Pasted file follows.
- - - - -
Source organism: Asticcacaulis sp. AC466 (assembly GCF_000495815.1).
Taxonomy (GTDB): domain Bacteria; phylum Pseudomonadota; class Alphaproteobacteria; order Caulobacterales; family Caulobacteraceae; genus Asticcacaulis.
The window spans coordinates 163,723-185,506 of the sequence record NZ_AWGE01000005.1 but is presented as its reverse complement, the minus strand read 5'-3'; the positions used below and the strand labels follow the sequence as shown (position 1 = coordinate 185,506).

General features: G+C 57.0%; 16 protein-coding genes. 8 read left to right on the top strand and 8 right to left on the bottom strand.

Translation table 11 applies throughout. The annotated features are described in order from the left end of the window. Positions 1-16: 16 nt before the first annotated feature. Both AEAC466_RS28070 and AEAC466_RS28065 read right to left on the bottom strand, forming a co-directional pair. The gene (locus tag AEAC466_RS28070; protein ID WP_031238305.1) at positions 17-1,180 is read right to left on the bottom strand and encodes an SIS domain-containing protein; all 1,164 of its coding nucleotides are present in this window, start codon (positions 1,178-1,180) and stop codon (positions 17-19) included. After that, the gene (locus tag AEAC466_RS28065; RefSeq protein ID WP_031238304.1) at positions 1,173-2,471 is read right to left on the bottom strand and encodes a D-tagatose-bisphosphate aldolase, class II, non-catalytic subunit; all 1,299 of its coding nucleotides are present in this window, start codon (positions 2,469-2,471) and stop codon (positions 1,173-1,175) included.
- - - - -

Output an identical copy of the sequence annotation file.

Source organism: Asticcacaulis sp. AC466 (assembly GCF_000495815.1).
Taxonomy (GTDB): domain Bacteria; phylum Pseudomonadota; class Alphaproteobacteria; order Caulobacterales; family Caulobacteraceae; genus Asticcacaulis.
The window spans coordinates 163,723-185,506 of the sequence record NZ_AWGE01000005.1 but is presented as its reverse complement, the minus strand read 5'-3'; the positions used below and the strand labels follow the sequence as shown (position 1 = coordinate 185,506).

General features: G+C 57.0%; 16 protein-coding genes. 8 read left to right on the top strand and 8 right to left on the bottom strand.

Translation table 11 applies throughout. The annotated features are described in order from the left end of the window. Positions 1-16: 16 nt before the first annotated feature. Both AEAC466_RS28070 and AEAC466_RS28065 read right to left on the bottom strand, forming a co-directional pair. The gene (locus tag AEAC466_RS28070; protein ID WP_031238305.1) at positions 17-1,180 is read right to left on the bottom strand and encodes an SIS domain-containing protein; all 1,164 of its coding nucleotides are present in this window, start codon (positions 1,178-1,180) and stop codon (positions 17-19) included. After that, the gene (locus tag AEAC466_RS28065; RefSeq protein ID WP_031238304.1) at positions 1,173-2,471 is read right to left on the bottom strand and encodes a D-tagatose-bisphosphate aldolase, class II, non-catalytic subunit; all 1,299 of its coding nucleotides are present in this window, start codon (positions 2,469-2,471) and stop codon (positions 1,173-1,175) included.